John Muir

What is Slow Living?

The concept of Slow Living is built on the metaphor of “Slow,” as used by other visionary organizations like Slow Food and Slow Money.

“Slow” encompasses several layers of meaning that go beyond simply “sustainable.” Slow is the opposite of “fast” — fast food, fast money, fast living — and all of the negative consequences “fast” has had for the environment and for the health of people and societies. “Slow” embodies cooperation, respect, sustainability, gratitude and resilience.

When we Live Slow, we give back, we are mindful, and we connect to our communities and our bioregions.

The Slow Living Vision

The Slow Living Vision is of an Earth where humankind, honoring and celebrating the profound connectedness of all people, places and living beings, gives back by co-creating mutually supportive communities, bioregions and economic systems — and where we combine the wisdom of the past with a vision for the future to ensure a balanced, fulfilling way of life for all generations to come.

The Slow Living Vision is being realized all over the world by an amazing array of people who are working on new pathways. These include not only health, healing and wellness, sustainable agriculture, community building, renewable energy, reforestation, social justice, new economic models and resource conservation, but also deeper explorations into the wisdom of indigenous people, feminine and masculine wisdom, and the roles of the arts, ethics, philosophy, science, spirituality and religion in healing the Earth.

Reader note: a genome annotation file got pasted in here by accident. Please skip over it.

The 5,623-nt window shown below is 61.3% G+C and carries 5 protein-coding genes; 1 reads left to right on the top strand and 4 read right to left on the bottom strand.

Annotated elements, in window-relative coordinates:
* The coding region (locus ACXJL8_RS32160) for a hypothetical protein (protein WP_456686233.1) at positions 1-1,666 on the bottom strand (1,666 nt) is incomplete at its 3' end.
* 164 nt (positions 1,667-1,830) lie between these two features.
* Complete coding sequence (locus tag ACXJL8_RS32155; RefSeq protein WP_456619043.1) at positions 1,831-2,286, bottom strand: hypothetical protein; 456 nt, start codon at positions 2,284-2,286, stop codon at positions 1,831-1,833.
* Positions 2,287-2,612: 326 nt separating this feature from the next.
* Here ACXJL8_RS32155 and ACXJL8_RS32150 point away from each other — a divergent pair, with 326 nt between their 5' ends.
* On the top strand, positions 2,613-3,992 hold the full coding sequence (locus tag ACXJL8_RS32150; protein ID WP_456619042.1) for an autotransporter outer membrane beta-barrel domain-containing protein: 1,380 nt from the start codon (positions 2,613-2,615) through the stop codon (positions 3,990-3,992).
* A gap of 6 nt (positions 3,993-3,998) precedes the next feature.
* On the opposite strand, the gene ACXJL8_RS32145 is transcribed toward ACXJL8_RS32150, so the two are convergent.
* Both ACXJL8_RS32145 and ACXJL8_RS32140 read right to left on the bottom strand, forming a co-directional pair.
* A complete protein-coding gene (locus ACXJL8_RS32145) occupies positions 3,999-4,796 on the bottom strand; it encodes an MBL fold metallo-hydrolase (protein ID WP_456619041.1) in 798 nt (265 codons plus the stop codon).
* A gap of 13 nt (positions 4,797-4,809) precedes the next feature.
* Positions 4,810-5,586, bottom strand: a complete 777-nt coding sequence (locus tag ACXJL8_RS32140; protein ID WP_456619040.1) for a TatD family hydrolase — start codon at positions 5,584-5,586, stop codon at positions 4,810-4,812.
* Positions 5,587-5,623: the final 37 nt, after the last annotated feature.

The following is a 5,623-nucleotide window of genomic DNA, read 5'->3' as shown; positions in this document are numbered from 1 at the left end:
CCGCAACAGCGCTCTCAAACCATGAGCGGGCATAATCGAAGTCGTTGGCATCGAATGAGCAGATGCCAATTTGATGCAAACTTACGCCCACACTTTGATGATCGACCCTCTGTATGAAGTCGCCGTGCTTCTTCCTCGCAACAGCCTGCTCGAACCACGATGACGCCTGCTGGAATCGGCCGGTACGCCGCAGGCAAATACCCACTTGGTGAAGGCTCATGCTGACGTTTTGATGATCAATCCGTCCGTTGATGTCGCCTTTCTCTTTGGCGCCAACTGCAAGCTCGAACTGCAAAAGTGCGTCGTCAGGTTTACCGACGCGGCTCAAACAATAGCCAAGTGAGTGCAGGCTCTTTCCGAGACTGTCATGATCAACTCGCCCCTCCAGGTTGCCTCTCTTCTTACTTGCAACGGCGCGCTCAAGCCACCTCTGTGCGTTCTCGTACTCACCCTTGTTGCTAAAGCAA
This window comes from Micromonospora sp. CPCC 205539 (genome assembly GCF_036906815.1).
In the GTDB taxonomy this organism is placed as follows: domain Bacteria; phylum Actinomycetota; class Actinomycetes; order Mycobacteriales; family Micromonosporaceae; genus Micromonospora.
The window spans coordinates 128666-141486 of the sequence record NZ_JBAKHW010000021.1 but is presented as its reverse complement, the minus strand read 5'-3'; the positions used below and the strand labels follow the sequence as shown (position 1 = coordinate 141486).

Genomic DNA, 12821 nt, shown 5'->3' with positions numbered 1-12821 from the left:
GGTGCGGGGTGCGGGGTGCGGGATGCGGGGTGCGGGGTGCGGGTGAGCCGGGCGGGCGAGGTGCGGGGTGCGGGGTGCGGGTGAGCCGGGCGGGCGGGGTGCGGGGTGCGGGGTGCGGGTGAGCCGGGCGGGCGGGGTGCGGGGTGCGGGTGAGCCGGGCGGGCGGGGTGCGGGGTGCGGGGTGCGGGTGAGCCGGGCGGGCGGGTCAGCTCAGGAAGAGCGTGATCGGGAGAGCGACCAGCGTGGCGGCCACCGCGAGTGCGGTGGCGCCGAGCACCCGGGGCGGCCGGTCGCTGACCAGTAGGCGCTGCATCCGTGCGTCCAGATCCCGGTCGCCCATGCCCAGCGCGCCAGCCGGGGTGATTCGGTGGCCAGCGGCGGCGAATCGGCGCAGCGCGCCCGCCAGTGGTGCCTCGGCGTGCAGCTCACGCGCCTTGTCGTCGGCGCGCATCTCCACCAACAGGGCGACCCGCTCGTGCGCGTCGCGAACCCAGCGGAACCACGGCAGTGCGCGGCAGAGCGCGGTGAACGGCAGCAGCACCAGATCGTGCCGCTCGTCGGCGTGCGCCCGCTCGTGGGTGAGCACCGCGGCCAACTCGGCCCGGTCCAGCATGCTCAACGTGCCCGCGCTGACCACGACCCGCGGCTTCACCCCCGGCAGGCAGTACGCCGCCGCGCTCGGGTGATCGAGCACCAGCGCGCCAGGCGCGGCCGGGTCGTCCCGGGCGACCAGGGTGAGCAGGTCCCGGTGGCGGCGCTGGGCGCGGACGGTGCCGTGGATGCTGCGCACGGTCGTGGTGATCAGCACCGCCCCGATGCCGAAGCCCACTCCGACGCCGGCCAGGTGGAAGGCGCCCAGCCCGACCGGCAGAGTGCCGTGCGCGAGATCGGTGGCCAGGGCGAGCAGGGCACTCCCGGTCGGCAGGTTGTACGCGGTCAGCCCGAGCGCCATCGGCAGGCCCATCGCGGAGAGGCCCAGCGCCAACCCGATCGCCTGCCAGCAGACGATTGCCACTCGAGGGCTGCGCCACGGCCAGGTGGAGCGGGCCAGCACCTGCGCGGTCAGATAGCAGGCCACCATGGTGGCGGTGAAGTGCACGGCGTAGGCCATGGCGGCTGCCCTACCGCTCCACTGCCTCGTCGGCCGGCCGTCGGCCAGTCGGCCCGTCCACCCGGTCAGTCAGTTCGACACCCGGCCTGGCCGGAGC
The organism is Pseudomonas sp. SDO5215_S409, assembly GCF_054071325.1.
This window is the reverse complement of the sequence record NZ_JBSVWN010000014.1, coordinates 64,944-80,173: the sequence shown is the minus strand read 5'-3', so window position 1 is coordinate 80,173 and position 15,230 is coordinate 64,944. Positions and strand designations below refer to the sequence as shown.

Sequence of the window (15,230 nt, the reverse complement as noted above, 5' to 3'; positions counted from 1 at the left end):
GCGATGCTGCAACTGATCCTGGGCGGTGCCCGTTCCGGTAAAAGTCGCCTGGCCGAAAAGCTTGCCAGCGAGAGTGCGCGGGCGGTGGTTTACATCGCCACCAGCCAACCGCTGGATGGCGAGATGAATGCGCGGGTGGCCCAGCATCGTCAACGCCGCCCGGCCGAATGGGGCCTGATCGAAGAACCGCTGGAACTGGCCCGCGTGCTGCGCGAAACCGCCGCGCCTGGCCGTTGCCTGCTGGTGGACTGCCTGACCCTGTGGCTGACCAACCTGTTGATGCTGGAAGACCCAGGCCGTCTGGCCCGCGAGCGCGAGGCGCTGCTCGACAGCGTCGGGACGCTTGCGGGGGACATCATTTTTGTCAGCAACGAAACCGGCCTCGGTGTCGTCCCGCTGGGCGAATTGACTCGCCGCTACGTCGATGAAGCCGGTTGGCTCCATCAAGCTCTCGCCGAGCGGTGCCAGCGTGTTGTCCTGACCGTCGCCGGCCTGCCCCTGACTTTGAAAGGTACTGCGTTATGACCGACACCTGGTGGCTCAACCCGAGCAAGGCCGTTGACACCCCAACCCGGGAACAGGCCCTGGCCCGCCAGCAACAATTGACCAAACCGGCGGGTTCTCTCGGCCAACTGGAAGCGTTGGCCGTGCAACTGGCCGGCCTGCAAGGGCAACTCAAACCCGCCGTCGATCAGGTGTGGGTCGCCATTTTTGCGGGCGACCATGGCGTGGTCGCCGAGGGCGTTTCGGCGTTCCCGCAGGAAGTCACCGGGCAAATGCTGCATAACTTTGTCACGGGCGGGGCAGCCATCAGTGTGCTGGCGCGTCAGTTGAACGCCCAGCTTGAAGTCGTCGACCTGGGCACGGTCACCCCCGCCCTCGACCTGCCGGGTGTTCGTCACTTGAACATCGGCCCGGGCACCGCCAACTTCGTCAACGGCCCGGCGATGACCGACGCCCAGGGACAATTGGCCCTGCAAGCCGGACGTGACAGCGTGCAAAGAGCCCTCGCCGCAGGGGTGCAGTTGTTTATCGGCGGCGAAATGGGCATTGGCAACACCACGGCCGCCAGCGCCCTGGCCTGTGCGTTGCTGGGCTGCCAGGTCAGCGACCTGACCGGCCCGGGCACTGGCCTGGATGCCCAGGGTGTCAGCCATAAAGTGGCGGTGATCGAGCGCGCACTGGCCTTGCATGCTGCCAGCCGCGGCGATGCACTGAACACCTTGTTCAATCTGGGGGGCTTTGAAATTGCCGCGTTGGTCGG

We come from all walks of life. We live in rural areas, small towns, and large cities. We are young and old, wealthy and struggling. We are all seeking a better way, a saner way, and a happier way to live and organize their lives.

We will come together in Brattleboro, Vermont, June 3-5, 2015.


About Strolling of the Heifers

Strolling of the Heifers, the organizer of the Summit, is a non-profit organization based in Brattleboro, with the mission of supporting and sustaining family farms and local food systems by connecting people with healthy local food. We do this through a variety of year-round programs. Best known is our annual Strolling of the Heifers Parade and Slow Living Expo, which takes place during “Stroll Weekend” immediately after the Summit. We also organize a Vermont Farm/Food Business Planning Competition, and we publish the annual Locavore Index ranking the 50 states in terms of their commitment to local food, and other projects and events.

In a major new initiative to further our mission, in November 2013 we acquired a prominently-located downtown Brattleboro building, the Robert H. Gibson River Garden (where Summit lunches and receptions take place), which has 4500 square foot of open space used since 2001 for public events, performances, lectures and exhibits. Under our stewardship of this community resource, we plan to maintain the public uses of the building, but also to create exhibits and programming that are related to our own focus areas of local food, food systems, and healthy sustainable living — a Farm/Food Education Center.

Come for the Summit, stay for Stroll Weekend, June 5-6-7!

More information at


Photo credits

Brattleboro Rainbow: photo by Craig S. O’Connell, used under Creative Commons License

Apple: Photo by James UK, Used under Creative Commons License